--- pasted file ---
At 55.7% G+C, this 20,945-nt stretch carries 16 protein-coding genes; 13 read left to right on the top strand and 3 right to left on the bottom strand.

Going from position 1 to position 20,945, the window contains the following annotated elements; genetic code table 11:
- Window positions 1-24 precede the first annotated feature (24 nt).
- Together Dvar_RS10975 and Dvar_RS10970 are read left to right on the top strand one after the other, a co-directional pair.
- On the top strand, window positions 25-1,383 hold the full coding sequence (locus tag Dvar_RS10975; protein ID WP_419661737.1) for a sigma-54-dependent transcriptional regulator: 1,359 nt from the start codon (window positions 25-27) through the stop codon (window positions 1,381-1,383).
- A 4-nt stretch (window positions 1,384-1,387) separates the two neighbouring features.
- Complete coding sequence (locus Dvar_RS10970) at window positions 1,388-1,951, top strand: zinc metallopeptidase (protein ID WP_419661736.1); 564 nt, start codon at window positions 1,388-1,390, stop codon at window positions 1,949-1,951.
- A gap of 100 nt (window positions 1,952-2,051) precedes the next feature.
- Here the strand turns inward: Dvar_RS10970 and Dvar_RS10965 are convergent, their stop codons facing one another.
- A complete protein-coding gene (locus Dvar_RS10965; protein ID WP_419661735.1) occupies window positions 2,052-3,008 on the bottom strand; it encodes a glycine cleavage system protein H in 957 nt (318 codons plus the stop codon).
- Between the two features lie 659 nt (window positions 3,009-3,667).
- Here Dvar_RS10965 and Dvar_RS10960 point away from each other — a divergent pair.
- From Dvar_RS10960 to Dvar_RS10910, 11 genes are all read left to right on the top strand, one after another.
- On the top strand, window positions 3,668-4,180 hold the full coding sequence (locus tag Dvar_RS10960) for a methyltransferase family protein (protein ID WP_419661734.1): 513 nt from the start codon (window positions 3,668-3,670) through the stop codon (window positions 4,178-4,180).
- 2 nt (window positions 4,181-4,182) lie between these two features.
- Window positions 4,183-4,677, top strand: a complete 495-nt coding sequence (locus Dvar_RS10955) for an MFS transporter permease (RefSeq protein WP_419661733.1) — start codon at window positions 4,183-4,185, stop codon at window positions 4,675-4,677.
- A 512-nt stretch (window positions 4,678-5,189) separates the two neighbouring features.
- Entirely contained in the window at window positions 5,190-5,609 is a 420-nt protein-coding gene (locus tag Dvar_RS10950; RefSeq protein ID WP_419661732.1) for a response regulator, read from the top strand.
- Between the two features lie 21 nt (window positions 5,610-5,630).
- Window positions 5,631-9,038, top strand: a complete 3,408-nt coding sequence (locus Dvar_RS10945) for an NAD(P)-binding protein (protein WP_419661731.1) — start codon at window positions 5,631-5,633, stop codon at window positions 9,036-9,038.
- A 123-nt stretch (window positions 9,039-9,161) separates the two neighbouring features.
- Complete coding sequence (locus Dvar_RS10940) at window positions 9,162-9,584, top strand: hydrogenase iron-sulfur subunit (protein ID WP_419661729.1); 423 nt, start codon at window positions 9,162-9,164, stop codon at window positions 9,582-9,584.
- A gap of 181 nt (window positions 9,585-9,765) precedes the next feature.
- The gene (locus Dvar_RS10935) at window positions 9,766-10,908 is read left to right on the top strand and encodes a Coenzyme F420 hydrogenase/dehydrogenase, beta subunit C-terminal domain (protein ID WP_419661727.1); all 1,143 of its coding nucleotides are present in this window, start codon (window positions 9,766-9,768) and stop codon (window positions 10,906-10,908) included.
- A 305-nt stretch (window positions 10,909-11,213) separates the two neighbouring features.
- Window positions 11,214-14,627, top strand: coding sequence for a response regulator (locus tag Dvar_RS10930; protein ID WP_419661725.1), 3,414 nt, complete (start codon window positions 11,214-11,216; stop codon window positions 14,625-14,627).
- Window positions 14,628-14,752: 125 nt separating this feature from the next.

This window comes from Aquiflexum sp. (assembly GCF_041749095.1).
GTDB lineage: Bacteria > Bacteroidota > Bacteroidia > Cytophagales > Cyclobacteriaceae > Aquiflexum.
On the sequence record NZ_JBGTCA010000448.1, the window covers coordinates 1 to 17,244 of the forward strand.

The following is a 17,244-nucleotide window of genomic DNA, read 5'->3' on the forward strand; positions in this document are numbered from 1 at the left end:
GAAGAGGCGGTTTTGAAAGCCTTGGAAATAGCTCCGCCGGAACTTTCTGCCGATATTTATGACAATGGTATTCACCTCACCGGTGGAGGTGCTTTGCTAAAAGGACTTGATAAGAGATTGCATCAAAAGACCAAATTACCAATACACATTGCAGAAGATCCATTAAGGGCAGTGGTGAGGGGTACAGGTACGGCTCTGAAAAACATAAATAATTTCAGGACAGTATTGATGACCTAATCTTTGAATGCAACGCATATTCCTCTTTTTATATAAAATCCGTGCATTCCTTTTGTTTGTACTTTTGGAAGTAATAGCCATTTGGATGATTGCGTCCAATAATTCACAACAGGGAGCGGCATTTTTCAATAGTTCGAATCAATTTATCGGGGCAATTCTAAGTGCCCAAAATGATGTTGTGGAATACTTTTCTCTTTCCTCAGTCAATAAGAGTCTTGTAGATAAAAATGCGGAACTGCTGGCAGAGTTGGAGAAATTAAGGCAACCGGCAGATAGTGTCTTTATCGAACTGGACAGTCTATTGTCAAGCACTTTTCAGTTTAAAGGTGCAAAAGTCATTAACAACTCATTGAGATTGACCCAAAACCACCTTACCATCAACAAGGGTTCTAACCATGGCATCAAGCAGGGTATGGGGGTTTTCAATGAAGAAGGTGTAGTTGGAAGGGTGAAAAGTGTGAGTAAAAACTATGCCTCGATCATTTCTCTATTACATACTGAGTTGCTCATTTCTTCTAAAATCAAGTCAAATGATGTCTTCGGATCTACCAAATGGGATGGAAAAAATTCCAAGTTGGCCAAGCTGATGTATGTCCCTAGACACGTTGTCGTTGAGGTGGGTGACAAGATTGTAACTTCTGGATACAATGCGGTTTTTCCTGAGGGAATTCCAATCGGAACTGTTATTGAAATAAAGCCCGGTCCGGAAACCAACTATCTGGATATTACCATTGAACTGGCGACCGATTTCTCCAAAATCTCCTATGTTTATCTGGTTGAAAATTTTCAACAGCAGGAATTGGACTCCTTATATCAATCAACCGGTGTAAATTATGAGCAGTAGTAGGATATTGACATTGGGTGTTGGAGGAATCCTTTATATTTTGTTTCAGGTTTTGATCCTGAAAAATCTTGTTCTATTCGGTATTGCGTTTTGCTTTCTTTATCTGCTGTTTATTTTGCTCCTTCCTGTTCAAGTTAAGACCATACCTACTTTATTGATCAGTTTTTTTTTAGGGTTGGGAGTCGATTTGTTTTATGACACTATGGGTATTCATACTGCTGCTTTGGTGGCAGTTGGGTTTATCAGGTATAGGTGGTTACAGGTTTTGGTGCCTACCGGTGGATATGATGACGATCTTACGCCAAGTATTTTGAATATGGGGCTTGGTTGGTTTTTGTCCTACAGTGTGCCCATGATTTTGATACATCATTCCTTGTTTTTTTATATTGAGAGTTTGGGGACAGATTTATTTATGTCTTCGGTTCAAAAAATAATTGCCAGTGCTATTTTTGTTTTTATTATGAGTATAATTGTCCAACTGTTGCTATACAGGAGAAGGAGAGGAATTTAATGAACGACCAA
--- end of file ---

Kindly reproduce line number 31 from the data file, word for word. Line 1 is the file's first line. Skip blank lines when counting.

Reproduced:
The following is a 17,244-nucleotide window of genomic DNA, read 5'->3' on the forward strand; positions in this document are numbered from 1 at the left end: